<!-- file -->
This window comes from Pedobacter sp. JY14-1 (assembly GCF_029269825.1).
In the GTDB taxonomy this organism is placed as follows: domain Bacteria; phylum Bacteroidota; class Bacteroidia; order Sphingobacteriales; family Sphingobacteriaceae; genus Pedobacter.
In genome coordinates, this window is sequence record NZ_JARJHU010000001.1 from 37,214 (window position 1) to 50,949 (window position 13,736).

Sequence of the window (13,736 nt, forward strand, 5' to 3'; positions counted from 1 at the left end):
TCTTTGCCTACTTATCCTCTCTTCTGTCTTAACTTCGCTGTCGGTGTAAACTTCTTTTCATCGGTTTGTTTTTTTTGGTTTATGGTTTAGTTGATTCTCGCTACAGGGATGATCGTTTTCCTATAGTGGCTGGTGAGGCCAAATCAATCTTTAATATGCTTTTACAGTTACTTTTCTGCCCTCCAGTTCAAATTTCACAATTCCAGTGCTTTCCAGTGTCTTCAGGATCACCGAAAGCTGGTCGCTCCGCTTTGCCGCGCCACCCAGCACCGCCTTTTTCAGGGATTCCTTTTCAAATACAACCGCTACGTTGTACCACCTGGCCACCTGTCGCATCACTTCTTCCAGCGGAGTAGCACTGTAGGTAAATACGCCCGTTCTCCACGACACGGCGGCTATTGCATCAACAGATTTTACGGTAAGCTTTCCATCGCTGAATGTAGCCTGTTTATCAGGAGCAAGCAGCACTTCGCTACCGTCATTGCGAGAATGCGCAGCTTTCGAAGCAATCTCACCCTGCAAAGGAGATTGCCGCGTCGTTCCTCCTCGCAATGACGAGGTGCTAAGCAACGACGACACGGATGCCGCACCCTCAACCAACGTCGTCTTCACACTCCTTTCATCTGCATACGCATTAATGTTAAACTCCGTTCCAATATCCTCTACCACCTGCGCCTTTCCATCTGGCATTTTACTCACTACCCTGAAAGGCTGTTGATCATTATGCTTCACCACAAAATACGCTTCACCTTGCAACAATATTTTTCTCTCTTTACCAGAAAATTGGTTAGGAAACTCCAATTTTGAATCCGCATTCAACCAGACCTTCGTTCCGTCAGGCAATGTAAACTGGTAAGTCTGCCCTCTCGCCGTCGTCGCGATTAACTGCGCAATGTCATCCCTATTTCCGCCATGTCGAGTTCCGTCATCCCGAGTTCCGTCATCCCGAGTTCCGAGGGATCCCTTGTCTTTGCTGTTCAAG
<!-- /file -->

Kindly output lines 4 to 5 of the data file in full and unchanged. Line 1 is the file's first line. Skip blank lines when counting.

Sequence of the window (13,736 nt, forward strand, 5' to 3'; positions counted from 1 at the left end):
TCTTTGCCTACTTATCCTCTCTTCTGTCTTAACTTCGCTGTCGGTGTAAACTTCTTTTCATCGGTTTGTTTTTTTTGGTTTATGGTTTAGTTGATTCTCGCTACAGGGATGATCGTTTTCCTATAGTGGCTGGTGAGGCCAAATCAATCTTTAATATGCTTTTACAGTTACTTTTCTGCCCTCCAGTTCAAATTTCACAATTCCAGTGCTTTCCAGTGTCTTCAGGATCACCGAAAGCTGGTCGCTCCGCTTTGCCGCGCCACCCAGCACCGCCTTTTTCAGGGATTCCTTTTCAAATACAACCGCTACGTTGTACCACCTGGCCACCTGTCGCATCACTTCTTCCAGCGGAGTAGCACTGTAGGTAAATACGCCCGTTCTCCACGACACGGCGGCTATTGCATCAACAGATTTTACGGTAAGCTTTCCATCGCTGAATGTAGCCTGTTTATCAGGAGCAAGCAGCACTTCGCTACCGTCATTGCGAGAATGCGCAGCTTTCGAAGCAATCTCACCCTGCAAAGGAGATTGCCGCGTCGTTCCTCCTCGCAATGACGAGGTGCTAAGCAACGACGACACGGATGCCGCACCCTCAACCAACGTCGTCTTCACACTCCTTTCATCTGCATACGCATTAATGTTAAACTCCGTTCCAATATCCTCTACCACCTGCGCCTTTCCATCTGGCATTTTACTCACTACCCTGAAAGGCTGTTGATCATTATGCTTCACCACAAAATACGCTTCACCTTGCAACAATATTTTTCTCTCTTTACCAGAAAATTGGTTAGGAAACTCCAATTTTGAATCCGCATTCAACCAGACCTTCGTTCCGTCAGGCAATGTAAACTGGTAAGTCTGCCCTCTCGCCGTCGTCGCGATTAACTGCGCAATGTCATCCCTATTTCCGCCATGTCGAGTTCCGTCATCCCGAGTTCCGTCATCCCGAGTTCCGAGGGATCCCTTGTCTTTGCTGTTCAAG